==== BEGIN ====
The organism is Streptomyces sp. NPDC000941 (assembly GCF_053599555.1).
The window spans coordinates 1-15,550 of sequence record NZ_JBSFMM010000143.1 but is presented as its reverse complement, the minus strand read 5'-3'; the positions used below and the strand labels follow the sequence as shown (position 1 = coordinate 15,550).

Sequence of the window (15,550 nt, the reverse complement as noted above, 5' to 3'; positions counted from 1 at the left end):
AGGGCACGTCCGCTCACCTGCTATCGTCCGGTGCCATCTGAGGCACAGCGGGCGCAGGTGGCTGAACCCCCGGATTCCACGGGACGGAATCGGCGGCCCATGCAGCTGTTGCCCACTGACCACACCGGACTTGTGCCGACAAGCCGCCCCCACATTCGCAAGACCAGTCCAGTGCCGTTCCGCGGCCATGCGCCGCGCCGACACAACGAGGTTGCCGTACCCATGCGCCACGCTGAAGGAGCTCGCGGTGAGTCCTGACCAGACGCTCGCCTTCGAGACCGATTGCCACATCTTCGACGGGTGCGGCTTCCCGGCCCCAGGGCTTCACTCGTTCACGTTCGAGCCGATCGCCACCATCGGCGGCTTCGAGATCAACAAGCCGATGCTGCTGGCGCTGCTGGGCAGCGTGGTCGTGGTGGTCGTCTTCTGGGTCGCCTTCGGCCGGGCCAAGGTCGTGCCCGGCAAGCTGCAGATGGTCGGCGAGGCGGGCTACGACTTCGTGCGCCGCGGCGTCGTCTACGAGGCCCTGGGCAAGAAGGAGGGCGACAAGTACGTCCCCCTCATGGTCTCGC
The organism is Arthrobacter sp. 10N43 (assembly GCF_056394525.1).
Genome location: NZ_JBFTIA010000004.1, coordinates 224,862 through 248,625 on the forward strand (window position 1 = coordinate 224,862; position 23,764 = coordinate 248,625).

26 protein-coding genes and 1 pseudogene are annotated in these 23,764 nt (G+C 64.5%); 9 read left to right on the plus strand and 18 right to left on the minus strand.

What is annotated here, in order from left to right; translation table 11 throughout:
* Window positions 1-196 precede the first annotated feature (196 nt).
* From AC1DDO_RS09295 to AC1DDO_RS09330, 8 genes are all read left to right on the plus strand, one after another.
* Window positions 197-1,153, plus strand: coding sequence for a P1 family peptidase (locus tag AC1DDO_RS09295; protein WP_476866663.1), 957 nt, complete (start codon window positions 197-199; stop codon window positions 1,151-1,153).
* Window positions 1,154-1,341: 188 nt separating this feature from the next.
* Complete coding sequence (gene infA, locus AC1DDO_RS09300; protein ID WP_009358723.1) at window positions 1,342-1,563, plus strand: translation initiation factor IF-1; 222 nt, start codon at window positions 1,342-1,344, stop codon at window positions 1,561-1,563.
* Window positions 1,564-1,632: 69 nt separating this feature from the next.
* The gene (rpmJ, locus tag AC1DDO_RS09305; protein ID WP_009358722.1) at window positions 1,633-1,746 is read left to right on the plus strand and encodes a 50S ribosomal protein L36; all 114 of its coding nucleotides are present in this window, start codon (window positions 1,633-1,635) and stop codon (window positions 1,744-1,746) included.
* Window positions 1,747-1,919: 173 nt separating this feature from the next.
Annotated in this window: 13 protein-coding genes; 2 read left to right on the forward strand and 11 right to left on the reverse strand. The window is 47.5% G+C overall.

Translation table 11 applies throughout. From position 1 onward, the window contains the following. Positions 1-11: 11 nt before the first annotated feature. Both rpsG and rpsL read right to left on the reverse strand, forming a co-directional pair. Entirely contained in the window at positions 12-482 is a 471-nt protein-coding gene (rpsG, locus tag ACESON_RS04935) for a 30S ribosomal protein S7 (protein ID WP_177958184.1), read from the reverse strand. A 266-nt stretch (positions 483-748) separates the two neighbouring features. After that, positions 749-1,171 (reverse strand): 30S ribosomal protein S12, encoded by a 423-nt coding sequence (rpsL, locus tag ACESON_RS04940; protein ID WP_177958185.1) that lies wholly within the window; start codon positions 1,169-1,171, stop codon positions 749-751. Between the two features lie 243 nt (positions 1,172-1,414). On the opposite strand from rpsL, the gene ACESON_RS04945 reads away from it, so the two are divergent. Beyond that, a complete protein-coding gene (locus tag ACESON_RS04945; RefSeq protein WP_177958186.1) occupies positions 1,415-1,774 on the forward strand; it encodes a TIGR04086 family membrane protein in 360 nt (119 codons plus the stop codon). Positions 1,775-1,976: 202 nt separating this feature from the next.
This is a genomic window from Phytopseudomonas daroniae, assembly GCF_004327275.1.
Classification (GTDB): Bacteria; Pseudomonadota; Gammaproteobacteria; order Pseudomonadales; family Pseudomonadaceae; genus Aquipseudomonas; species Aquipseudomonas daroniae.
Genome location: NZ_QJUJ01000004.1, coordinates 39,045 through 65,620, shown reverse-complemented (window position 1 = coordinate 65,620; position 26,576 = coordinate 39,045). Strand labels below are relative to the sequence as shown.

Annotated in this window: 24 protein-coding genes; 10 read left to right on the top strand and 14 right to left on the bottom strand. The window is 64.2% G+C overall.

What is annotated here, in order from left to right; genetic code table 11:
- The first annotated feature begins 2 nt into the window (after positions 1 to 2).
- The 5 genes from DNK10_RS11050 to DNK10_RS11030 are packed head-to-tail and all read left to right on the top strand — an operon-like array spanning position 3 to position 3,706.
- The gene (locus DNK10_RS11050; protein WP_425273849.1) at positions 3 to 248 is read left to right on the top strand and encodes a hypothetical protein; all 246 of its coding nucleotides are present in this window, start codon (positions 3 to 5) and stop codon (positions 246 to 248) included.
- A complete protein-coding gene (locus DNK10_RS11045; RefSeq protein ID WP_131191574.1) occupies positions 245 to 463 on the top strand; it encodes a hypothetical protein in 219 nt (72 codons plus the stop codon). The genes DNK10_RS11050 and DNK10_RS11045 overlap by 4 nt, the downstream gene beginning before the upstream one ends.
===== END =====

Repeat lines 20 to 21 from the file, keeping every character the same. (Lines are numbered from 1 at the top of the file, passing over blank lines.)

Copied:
Classification (GTDB): Bacteria; Pseudomonadota; Gammaproteobacteria; order Pseudomonadales; family Pseudomonadaceae; genus Aquipseudomonas; species Aquipseudomonas daroniae.
Genome location: NZ_QJUJ01000004.1, coordinates 39,045 through 65,620, shown reverse-complemented (window position 1 = coordinate 65,620; position 26,576 = coordinate 39,045). Strand labels below are relative to the sequence as shown.